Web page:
Charter School Plans for Astoria and LIC Fought by Education Leaders
QUEENS — Eva Moskowitz is looking to open two of her Success Academies in Astoria and Long Island City — but neighborhood education leaders say they won't be rolling out the welcome mat for the controversial charter schools.
The Community Education Council for District 30 is urging the SUNY Charter Institute to reject Moskowitz's application for the two proposed schools, saying it is worried the schools could worsen overcrowding in the district and draw resources away from existing public schools.
"We're an overcrowded district," said CEC co-president Jeffrey Guyton, who added that the main concern is co-location — that Success Academy would try to open in the same buildings as already-crowded existing schools.
The CEC passed a resolution against such a co-location at its last meeting.
"I've never heard of Success charters having their own building," he said. "It might be a different conversation if they had their own building, but they don't."
There are currently four charter schools in District 30, more than in any other Queens district, according to the Department of Education website.
"We're trying to keep a balance," CEC co-president Isaac Carmignani said. "Over-charterization — we're trying to avoid that."
"Charters can destabilize the district schools, particularly if there are too many in one location," Guyton agreed, saying charters often draw some of the best students away from public schools, which then suffer from the loss when they're evaluated by the DOE.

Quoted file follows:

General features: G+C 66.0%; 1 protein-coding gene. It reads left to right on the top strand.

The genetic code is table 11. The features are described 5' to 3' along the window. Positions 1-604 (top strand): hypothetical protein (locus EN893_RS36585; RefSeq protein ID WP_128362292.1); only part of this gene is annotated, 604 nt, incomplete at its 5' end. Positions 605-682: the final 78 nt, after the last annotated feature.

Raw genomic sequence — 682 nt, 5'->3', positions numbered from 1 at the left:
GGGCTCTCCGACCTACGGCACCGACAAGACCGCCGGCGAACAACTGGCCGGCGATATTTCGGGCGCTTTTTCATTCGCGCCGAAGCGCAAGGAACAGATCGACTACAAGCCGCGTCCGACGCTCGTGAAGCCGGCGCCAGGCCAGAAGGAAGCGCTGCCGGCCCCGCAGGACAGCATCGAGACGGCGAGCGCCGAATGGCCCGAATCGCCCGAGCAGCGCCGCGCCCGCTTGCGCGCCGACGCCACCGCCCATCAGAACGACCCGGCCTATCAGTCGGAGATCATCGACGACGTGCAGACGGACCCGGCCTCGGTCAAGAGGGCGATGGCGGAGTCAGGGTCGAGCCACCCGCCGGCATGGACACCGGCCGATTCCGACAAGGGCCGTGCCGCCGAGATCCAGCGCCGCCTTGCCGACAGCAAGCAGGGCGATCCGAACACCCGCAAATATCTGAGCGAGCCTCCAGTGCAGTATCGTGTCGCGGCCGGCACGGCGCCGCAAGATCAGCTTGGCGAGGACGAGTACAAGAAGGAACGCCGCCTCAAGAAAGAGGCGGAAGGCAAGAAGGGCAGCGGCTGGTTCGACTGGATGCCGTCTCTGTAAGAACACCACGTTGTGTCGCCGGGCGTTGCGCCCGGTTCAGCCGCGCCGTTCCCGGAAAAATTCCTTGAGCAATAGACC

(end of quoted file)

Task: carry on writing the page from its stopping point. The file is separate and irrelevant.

"It artificially lifts the test scores of the charter and artificially depresses the scores of the public schools that originally educated them," Guyton said.
Kerri Lyon, a spokeswoman for Success Academy Charter Schools, said the organization is filling a need in the district with their proposed schools.
"This year, Success Academy received applications from families in all 32 New York City school districts, including District 30. We are trying to meet some of this enormous demand by opening schools in neighborhoods where parents are searching for better options," she said in a statement.
"As most Queens families know, the best schools in the borough are severely overcrowded and Success Academy is hoping to provide communities with another high-quality option."
Success Academy, founded in 2006 by Moskowitz, a former City Council member and college professor, has proposed opening six new locations citywide next year.
That news prompted some Queens parents to worry their child's school was being eyed as a possible charter location. Success Academy, however, has not publicly identified any specific buildings in Queens for future schools.
The SUNY Charter Institute will make a decision on the charter proposals by October, according to its website. Schools that have their applications approved would open in September 2014.
School co-locations would have to be approved by the Department of Education's Panel for Educational Policy, following a public hearing. The PEP will be voting next month on Success Academy's proposal to open a high school in Manhattan's Murray Hill.
Guyton said the CEC will keep tabs on Success Academy's charter application and will be prepared to act should any specific proposals arise.
"We're obviously sending them a message with this resolution that we're watching them very closely," he said.